Palestinian woman with prison legacy feels betrayed by her own

Umm Abdullah, whose husband is on his 14th turn in prison and has been imprisoned herself, is angry with Palestinian officials for cooperating with Israelis to arrest Palestinians. 

Christa Case Bryant / The Christian Science Monitor
Umm Abdullah keeps a photo of her late nephew, who carried out a Jerusalem suicide bombing during the second intifada, on a side table of her impeccable living room in Ramallah, West Bank.

Umm Abdullah’s husband, former Al-Bireh mayor Jamal al-Tawil, was recently imprisoned for what she estimates is the 14th time – although she’s not sure, because she’s lost count. She has also spent time in jail, as has her daughter.

Sitting on the regal sofa of her Ramallah home in February, she said she would like to have joined the protests that were sweeping the West Bank that week in support of Palestinian prisoners in the wake of Arafar Jaradat's death in Israeli custody.

But she’s worried that Palestinian Authority security forces, dominated by the secular Fatah faction, will report her to the Israelis as a supporter of Fatah’s Islamist rival Hamas. The last thing she needs is to give Israel a reason to arrest her again, and she resents the PA for essentially spying on Hamas supporters like herself.

“If we go back to the Stone Age, we do not see any authority acting as spies to the enemy of its own people,” she says.

The West Bank is abuzz with talk of a third intifada, but Umm Abdullah says she doesn’t think it can happen while there is such distrust between the PA and Hamas.

“How can we have a strong popular resistance movement when one side is acting against another? It is only pockets of people acting independently.”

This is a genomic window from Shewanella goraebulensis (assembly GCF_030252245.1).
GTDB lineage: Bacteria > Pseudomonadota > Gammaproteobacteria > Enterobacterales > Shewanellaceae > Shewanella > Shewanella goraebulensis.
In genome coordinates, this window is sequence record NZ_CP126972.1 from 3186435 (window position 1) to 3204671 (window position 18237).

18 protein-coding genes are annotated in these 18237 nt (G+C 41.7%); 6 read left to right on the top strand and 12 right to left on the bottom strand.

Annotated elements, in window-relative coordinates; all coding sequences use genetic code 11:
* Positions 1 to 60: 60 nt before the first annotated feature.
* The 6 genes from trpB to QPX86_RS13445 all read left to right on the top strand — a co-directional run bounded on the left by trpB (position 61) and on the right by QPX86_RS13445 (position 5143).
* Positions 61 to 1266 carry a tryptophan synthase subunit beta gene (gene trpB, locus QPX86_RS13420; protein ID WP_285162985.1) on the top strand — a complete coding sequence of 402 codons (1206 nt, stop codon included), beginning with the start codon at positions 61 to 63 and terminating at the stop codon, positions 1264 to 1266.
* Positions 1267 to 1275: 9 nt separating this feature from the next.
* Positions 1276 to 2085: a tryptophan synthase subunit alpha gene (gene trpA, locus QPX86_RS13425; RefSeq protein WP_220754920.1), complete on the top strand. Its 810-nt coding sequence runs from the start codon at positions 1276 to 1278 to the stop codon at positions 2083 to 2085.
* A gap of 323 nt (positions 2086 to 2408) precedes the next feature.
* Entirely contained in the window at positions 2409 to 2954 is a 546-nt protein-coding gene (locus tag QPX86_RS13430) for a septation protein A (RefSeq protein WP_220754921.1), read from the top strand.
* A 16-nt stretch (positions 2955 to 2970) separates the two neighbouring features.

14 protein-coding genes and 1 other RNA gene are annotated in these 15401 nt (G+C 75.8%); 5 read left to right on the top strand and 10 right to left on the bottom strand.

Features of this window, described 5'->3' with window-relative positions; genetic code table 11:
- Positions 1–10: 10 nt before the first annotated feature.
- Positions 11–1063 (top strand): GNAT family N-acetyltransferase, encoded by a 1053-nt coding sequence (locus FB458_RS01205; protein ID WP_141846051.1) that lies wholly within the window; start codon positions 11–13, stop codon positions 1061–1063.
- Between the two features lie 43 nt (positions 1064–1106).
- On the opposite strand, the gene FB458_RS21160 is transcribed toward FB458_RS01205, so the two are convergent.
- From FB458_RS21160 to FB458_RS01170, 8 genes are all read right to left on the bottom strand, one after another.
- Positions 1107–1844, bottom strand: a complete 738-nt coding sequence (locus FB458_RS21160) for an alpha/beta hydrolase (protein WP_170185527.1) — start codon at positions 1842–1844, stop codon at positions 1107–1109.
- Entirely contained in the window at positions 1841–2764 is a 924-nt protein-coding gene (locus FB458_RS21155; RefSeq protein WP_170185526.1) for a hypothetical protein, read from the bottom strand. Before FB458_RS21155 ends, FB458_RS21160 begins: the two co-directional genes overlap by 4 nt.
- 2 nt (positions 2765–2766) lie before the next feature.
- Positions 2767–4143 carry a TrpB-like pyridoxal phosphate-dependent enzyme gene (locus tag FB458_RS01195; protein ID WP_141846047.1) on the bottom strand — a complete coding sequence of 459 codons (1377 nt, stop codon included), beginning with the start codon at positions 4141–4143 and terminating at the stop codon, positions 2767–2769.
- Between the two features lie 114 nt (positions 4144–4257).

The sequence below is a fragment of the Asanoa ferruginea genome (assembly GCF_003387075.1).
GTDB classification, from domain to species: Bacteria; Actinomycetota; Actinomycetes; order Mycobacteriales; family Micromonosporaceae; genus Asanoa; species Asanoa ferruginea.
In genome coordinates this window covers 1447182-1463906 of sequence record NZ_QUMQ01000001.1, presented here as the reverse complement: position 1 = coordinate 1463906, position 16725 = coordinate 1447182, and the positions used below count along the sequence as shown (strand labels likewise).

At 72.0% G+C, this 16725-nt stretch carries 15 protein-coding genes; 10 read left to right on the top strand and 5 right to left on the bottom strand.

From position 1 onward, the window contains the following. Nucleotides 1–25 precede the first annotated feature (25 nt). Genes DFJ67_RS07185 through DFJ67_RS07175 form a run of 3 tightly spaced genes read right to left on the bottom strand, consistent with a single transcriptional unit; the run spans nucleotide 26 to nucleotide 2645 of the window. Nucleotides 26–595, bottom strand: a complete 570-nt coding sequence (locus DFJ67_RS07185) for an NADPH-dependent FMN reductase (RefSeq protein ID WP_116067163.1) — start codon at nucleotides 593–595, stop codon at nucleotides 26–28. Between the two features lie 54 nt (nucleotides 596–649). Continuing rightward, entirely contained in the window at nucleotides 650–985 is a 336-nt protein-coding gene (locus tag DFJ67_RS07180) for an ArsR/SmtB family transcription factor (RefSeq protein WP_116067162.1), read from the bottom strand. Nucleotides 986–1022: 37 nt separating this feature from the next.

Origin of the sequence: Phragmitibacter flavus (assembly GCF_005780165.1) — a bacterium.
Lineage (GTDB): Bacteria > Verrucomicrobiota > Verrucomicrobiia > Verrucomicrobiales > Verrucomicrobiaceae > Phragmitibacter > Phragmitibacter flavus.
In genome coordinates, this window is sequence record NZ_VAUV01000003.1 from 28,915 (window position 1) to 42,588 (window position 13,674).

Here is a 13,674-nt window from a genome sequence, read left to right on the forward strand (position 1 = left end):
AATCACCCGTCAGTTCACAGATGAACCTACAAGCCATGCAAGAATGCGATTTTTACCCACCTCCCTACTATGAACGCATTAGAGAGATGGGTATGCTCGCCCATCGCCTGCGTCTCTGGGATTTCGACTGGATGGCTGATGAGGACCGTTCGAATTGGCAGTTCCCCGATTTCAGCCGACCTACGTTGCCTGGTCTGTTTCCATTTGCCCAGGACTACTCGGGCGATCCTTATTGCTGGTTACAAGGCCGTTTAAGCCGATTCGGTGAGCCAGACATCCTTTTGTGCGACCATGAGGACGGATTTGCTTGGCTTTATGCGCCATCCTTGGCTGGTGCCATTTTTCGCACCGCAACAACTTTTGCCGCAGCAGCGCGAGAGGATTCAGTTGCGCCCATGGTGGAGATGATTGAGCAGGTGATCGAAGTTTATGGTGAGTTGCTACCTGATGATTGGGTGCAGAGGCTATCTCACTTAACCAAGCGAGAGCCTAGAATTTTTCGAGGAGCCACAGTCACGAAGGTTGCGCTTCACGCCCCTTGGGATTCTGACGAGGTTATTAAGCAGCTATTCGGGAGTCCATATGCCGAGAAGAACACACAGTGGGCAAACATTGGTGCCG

It’s not that she and her family are strangers to resistance. Among the other fixtures in Umm Abdullah’s impeccably kept home is a photo of her nephew, a suicide bomber who blew himself up at a bus station in the Jerusalem neighborhood of French Hill in 2001.

How is that justified, if Israeli civilians are hurt as well, I ask?

“They’re killing Palestinian children all the time,” she responds.

She also has plenty of blame for the Palestinian leadership and what she sees as its neglect of Palestinian prisoners.

“In my view, they have forgotten them 20 years ago when they signed [the 1993 Oslo peace accords]. Oslo is a shameful agreement. Everything we try to achieve, Oslo seems to be the impediment,” she says, citing the economic crisis, continued Israeli settlement expansion, and the “claim” that Palestinians are building institutions in preparation for a state.

“The Palestinian people were not asked to explain their viewpoint regarding Oslo in a referendum. Every day Palestinian people are learning the mistakes of Oslo.”

Read more about heightened tensions over the Palestinian prisoner issue here.

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